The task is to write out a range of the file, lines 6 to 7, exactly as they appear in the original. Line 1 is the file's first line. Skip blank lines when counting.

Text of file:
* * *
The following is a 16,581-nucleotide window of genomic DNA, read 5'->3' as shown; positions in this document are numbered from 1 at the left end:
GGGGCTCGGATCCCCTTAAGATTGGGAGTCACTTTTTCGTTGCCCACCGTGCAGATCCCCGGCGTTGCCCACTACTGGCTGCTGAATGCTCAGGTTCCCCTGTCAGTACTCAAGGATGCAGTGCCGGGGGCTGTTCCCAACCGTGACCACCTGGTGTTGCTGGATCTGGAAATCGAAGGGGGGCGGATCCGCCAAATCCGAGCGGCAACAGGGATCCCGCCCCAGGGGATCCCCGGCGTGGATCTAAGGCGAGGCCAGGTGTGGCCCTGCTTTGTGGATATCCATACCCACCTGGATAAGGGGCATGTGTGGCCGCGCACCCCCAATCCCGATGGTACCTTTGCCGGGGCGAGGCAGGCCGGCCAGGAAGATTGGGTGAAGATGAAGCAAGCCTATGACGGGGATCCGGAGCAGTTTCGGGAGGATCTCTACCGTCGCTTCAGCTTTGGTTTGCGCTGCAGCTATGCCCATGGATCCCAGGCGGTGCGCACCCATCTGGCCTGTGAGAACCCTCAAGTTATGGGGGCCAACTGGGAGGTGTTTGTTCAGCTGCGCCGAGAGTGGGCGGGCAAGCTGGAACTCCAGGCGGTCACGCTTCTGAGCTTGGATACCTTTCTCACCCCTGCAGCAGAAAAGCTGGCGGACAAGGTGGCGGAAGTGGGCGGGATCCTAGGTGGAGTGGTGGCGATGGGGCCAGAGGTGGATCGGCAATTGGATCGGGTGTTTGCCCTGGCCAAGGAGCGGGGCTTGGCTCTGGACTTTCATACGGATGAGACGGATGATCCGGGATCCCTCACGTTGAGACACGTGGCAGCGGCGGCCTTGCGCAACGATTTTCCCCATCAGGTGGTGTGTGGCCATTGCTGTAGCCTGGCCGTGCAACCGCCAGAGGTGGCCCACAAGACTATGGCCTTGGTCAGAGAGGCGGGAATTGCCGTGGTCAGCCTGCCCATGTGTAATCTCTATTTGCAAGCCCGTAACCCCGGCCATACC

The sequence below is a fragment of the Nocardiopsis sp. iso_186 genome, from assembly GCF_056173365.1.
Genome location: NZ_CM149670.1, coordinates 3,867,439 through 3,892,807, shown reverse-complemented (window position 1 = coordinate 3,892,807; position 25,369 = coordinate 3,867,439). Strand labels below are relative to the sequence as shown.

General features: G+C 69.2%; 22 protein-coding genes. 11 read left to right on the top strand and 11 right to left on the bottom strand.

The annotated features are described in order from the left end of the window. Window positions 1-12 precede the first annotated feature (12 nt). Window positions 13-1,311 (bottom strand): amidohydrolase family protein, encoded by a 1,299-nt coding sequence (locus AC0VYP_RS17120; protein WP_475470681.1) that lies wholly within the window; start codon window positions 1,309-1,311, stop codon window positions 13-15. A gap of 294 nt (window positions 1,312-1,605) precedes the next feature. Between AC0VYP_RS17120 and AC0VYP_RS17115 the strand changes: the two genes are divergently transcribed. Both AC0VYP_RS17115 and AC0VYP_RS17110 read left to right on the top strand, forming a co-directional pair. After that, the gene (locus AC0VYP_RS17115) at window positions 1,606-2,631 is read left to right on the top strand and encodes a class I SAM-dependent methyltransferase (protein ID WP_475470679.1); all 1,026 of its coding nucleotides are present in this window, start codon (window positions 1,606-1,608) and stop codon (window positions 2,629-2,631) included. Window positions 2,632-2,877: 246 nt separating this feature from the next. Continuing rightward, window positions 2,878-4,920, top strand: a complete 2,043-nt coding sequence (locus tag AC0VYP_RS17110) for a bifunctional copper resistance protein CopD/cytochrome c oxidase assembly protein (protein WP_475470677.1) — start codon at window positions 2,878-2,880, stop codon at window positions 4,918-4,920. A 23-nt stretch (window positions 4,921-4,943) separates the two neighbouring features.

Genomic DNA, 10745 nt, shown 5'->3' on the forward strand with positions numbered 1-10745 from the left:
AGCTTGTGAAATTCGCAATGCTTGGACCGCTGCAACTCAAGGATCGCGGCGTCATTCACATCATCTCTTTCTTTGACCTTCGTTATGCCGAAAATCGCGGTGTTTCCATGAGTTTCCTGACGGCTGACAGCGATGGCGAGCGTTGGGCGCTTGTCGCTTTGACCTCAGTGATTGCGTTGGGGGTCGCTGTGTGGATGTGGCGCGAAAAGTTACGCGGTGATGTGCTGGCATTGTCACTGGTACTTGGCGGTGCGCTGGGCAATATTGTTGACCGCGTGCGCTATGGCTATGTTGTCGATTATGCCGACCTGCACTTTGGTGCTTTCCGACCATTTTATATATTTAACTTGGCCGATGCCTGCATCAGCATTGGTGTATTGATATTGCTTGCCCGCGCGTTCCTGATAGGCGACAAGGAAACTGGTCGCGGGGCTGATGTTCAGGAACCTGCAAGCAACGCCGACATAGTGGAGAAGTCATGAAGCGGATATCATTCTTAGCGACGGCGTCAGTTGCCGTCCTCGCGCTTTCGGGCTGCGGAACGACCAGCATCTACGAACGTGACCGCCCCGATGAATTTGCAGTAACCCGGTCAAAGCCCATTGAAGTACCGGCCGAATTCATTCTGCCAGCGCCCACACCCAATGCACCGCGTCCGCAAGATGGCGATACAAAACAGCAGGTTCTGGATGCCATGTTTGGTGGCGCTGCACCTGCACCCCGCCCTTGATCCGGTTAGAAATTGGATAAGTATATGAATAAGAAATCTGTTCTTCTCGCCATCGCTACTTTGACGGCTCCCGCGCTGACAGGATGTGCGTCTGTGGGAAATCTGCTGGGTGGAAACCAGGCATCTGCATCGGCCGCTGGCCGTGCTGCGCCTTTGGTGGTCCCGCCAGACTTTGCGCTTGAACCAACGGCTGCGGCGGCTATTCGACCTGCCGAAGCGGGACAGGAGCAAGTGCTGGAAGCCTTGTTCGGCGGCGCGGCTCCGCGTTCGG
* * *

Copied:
The annotated features are described in order from the left end of the window. Window positions 1-12 precede the first annotated feature (12 nt). Window positions 13-1,311 (bottom strand): amidohydrolase family protein, encoded by a 1,299-nt coding sequence (locus AC0VYP_RS17120; protein WP_475470681.1) that lies wholly within the window; start codon window positions 1,309-1,311, stop codon window positions 13-15. A gap of 294 nt (window positions 1,312-1,605) precedes the next feature. Between AC0VYP_RS17120 and AC0VYP_RS17115 the strand changes: the two genes are divergently transcribed. Both AC0VYP_RS17115 and AC0VYP_RS17110 read left to right on the top strand, forming a co-directional pair. After that, the gene (locus AC0VYP_RS17115) at window positions 1,606-2,631 is read left to right on the top strand and encodes a class I SAM-dependent methyltransferase (protein ID WP_475470679.1); all 1,026 of its coding nucleotides are present in this window, start codon (window positions 1,606-1,608) and stop codon (window positions 2,629-2,631) included. Window positions 2,632-2,877: 246 nt separating this feature from the next. Continuing rightward, window positions 2,878-4,920, top strand: a complete 2,043-nt coding sequence (locus tag AC0VYP_RS17110) for a bifunctional copper resistance protein CopD/cytochrome c oxidase assembly protein (protein WP_475470677.1) — start codon at window positions 2,878-2,880, stop codon at window positions 4,918-4,920. A 23-nt stretch (window positions 4,921-4,943) separates the two neighbouring features.

Genomic DNA, 10745 nt, shown 5'->3' on the forward strand with positions numbered 1-10745 from the left: